From Staff Reports
The Athens Review
A Tyler-based attorney who is representing Henderson County in a disagreement between a district court judge and the Henderson County Sheriff’s Office concerning health care for an inmate has clarified the county’s position.
Robert Davis of Flowers-Davis L.L.C. said in a letter that he has focused on constitutional law and government liability issues for 25 years, and was retained by Henderson County to examine orders issued by 392nd District Court Judge Carter Tarrance.
“While no one believes that Judge Tarrance meant any harm by his actions,” Davis’ letter states, “in my opinion, the Judge entered orders that breached the separation of powers in the State of Texas, and interfered with the Constitutional and Statutory duties of the Henderson County Sheriff and the Henderson County Commissioner’s Court.”
According to Davis, the unnamed inmate has been sentenced and released from the Henderson County Jail, and Sheriff Ray Nutt will not appeal Judge Tarrance’s orders in this case.
“However, Sheriff Nutt and Henderson County will continue to monitor and review the actions of Judge Tarrance, and will take legal action if Sheriff Nutt and Henderson County believe that Judge Tarrance is violating the Texas Constitution in the future,” Davis states.
Davis states that the Texas Government Code and Local Government Code places the responsibility for funding county jails within the authority of the county commissioner’s court. The Jail operations, including medical care of jail inmates, falls under the direction and authority of the county sheriff. In Henderson County, the county contracts with Southern Health Partners to provide inmate health care services to inmates housed in the Henderson County Jail.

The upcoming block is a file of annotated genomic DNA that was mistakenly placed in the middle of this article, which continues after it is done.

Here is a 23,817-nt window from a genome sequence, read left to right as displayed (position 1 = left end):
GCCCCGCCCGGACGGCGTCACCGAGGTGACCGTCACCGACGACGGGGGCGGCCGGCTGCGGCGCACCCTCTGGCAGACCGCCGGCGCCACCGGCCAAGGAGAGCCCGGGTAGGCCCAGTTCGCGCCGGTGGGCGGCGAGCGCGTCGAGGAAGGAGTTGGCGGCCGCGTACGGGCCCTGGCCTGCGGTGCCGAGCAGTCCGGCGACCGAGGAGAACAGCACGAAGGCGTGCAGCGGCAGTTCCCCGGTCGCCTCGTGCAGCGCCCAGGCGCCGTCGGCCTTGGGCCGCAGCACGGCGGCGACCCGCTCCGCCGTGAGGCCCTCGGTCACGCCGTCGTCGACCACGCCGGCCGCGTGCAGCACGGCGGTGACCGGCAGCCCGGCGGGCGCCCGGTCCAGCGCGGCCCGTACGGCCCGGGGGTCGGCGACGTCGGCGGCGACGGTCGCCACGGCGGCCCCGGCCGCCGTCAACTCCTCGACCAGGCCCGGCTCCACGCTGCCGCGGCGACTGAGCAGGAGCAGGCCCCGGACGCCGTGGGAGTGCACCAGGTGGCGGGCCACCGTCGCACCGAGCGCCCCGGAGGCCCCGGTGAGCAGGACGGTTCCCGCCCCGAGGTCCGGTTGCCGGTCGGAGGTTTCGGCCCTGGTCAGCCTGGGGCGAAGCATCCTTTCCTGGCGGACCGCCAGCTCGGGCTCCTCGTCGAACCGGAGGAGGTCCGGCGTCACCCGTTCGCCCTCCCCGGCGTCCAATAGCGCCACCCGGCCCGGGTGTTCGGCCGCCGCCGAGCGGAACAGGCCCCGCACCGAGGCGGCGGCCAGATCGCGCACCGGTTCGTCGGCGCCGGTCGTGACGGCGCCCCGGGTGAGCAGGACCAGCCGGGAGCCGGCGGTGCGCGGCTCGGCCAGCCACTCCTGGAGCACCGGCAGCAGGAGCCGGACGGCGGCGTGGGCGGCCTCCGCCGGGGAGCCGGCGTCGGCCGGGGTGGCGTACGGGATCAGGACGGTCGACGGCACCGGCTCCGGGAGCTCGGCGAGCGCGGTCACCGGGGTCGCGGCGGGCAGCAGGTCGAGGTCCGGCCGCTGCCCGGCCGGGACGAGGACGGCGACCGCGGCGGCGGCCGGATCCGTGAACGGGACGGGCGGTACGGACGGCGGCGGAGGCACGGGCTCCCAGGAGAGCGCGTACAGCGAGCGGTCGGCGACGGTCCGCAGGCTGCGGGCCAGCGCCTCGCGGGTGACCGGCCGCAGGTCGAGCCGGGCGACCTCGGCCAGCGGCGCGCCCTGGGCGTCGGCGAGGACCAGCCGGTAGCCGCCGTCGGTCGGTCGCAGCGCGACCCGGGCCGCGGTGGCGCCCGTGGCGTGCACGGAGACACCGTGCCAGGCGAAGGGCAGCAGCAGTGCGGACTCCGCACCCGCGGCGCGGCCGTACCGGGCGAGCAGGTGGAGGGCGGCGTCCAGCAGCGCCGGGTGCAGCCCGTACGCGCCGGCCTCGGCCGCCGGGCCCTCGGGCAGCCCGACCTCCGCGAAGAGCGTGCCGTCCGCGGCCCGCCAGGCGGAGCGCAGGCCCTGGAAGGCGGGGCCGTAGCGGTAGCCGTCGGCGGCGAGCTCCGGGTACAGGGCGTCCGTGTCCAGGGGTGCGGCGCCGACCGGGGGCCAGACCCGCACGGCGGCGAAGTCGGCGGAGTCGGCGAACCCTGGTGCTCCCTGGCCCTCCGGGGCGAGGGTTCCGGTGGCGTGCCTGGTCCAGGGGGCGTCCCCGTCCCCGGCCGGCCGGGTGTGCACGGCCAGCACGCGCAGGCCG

Davis explained that the issue concerns an inmate who appeared at a bond reduction hearing to which neither Henderson County, nor Nutt were parties. The inmate in question was seen, monitored and or treated by Southern Partners on 96 occasions during the 25 days he was in custody.
“The inmate, in my opinion, received all necessary and reasonable care required,” Davis said.
Davis states that under Sheriff Ray Nutt and the current Henderson County Commissioner’s Court, no inmate has ever successfully claimed that they were denied reasonable health care. In fact, inmates can file a lawsuit, without any cost to themselves, in federal or state court, if they believe that they are not receiving reasonable medical care. Pro se lawsuits of this nature are filed against Texas counties frequently.
Under Sheriff Nutt, Davis states, “Neither he, nor the Henderson County Commissioner’s Court, have ever been found by the Texas Commission on Jail Standards to be in violation of its standards relating to inmate health care, nor has it ever found a violation of any inmate’s constitutional right to receive reasonable medical care.”